There’s the internet. There are e-books. There are e-readers. There’s EPUB. There are short-run book manufacturers like Blurb and Lulu who can make one book at a time that looks as professional as anything at your local bookstore. There are turnkey solutions like iUniverse. There’s the Kindle. And then there’s the iPad and iBooks. And even more to come.

You don’t have to go through the machine anymore.

Media Lessons Learned
The music industry failed to embrace digital technology from the outset and they’re paying the price. By its nature, music is a low commitment medium. It takes about four minutes to consume one distinct unit. CD players and radios are cheap. It can just hover there in the background while you mow the lawn or drive your car. The file sizes are small (thanks, MP3), so pirating piles of songs is like using up a wad of napkins at Mickey D’s that you don’t really need, but like to have around, just in case. Plus the quality can be middling for most people’s tastes. Not a good medium to stake your financial future on.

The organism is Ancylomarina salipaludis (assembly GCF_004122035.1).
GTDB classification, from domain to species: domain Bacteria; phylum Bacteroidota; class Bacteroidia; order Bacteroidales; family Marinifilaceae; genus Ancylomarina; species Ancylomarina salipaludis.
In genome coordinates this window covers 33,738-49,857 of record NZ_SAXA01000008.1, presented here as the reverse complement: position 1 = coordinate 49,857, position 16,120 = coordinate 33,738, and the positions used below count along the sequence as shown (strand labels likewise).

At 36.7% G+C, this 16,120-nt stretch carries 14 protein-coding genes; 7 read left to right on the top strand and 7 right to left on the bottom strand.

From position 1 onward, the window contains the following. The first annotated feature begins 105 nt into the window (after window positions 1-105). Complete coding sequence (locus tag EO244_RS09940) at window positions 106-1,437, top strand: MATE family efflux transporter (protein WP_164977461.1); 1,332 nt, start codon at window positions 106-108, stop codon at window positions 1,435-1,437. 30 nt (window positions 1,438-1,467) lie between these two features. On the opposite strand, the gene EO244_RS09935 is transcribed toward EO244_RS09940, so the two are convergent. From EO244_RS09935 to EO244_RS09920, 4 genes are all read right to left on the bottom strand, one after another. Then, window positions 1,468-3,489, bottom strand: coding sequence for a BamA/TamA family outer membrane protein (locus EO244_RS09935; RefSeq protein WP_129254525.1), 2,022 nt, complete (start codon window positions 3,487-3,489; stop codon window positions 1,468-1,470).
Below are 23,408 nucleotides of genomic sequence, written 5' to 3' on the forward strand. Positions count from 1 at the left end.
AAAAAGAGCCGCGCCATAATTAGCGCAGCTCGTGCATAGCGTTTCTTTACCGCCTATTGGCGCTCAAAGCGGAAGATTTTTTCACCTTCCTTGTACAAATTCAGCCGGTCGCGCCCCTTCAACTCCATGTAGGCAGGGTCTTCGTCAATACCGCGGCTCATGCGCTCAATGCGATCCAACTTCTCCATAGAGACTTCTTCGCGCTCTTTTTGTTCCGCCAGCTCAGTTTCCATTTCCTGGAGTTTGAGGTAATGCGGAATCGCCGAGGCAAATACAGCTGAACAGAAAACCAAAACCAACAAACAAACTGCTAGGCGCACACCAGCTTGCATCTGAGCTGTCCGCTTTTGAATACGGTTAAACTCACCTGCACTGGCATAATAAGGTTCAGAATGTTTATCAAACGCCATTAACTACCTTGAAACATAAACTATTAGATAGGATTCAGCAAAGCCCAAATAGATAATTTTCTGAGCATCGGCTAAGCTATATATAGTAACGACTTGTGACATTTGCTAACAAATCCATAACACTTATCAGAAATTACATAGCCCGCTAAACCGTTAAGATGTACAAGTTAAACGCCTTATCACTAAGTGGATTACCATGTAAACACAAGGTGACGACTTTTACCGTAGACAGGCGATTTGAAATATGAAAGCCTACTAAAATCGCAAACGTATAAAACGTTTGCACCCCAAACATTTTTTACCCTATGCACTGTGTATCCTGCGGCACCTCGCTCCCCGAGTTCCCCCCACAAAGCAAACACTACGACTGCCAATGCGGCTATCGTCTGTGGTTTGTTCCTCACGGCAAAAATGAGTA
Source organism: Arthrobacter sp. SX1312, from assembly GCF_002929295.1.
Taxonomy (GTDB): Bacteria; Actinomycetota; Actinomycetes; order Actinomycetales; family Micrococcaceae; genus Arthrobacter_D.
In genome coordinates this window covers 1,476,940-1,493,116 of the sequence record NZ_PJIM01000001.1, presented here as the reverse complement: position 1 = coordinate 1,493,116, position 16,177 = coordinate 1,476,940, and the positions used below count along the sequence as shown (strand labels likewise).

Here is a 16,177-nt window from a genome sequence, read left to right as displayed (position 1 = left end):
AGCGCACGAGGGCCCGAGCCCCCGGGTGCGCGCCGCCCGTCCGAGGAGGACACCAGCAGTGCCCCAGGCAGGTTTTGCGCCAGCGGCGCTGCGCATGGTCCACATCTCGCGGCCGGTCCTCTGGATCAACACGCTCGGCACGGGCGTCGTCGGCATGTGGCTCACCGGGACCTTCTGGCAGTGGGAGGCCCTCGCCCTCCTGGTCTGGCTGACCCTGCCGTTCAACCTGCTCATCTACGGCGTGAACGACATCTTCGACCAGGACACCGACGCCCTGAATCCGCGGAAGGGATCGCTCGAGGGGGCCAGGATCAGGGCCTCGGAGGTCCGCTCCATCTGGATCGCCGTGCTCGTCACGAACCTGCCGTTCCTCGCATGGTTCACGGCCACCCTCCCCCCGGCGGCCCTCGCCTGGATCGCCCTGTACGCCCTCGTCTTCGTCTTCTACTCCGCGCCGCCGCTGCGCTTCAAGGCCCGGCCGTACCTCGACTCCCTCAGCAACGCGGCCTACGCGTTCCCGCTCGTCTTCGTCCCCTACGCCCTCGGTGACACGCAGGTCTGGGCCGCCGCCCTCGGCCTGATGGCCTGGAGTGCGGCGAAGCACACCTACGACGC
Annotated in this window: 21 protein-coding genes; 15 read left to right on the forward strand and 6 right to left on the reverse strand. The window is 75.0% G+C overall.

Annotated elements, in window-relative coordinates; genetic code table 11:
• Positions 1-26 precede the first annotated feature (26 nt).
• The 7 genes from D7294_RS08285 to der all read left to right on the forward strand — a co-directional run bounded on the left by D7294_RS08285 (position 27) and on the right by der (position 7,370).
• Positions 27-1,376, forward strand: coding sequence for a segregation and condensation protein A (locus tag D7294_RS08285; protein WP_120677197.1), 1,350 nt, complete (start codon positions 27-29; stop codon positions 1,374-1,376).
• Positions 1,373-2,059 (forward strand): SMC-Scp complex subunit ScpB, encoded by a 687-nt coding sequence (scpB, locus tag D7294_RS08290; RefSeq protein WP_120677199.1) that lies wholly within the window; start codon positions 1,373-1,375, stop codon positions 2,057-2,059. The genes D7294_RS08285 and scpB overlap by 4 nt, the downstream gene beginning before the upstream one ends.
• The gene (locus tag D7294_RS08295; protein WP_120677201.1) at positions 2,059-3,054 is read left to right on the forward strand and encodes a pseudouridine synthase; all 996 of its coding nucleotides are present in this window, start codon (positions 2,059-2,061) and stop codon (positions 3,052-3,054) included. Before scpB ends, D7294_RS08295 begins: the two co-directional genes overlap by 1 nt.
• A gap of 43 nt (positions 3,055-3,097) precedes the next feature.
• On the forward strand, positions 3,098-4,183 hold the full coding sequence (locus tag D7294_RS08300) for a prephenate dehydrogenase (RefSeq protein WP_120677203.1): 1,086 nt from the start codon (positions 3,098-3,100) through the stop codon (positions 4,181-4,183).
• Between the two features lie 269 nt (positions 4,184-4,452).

Then there’s movies and television. Bigger commitment. You need to be sitting still for between 30 and 180 minutes to consume one distinct unit. Television sets, video players and trips to the theater cost more. The file sizes are much bigger, so that stems piracy. Somewhat. They’re looking at the music industry and thinking, ‘maybe we should be a little more open to digital technology’. It’s helping. A little. But their industry isn’t been on the verge of tanking like music has. Yet.

Now, publishing. Books? Huge commitment. You really need to have your nose in front of that page. Hours, days, even weeks to consume one unit. Photocopy a book? Who has the time? If there’s no PDF floating around, who would bother ripping it off? People have a much more visceral relationship with books. Almost a sensual one. And the publishing industry, thanks to Apple and Amazon, have decided to embrace digital technology.

There’s an opportunity there.

The Writing Process